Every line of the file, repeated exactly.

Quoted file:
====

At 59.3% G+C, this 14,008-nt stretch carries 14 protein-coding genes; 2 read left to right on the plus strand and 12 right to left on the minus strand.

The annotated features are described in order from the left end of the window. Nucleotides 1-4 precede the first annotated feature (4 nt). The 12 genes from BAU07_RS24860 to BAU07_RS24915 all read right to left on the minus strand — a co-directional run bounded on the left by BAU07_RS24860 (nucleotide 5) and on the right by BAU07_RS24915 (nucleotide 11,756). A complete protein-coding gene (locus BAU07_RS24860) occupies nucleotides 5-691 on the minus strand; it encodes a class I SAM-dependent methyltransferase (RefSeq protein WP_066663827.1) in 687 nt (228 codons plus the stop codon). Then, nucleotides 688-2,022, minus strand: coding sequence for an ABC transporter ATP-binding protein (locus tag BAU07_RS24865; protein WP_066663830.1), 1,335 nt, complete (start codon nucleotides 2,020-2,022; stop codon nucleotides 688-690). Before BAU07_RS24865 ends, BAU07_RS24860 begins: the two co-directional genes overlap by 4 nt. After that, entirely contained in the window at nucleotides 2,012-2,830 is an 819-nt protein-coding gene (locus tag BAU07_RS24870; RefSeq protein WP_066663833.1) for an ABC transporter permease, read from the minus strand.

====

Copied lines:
At 59.3% G+C, this 14,008-nt stretch carries 14 protein-coding genes; 2 read left to right on the plus strand and 12 right to left on the minus strand.

The annotated features are described in order from the left end of the window. Nucleotides 1-4 precede the first annotated feature (4 nt). The 12 genes from BAU07_RS24860 to BAU07_RS24915 all read right to left on the minus strand — a co-directional run bounded on the left by BAU07_RS24860 (nucleotide 5) and on the right by BAU07_RS24915 (nucleotide 11,756). A complete protein-coding gene (locus BAU07_RS24860) occupies nucleotides 5-691 on the minus strand; it encodes a class I SAM-dependent methyltransferase (RefSeq protein WP_066663827.1) in 687 nt (228 codons plus the stop codon). Then, nucleotides 688-2,022, minus strand: coding sequence for an ABC transporter ATP-binding protein (locus tag BAU07_RS24865; protein WP_066663830.1), 1,335 nt, complete (start codon nucleotides 2,020-2,022; stop codon nucleotides 688-690). Before BAU07_RS24865 ends, BAU07_RS24860 begins: the two co-directional genes overlap by 4 nt. After that, entirely contained in the window at nucleotides 2,012-2,830 is an 819-nt protein-coding gene (locus tag BAU07_RS24870; RefSeq protein WP_066663833.1) for an ABC transporter permease, read from the minus strand.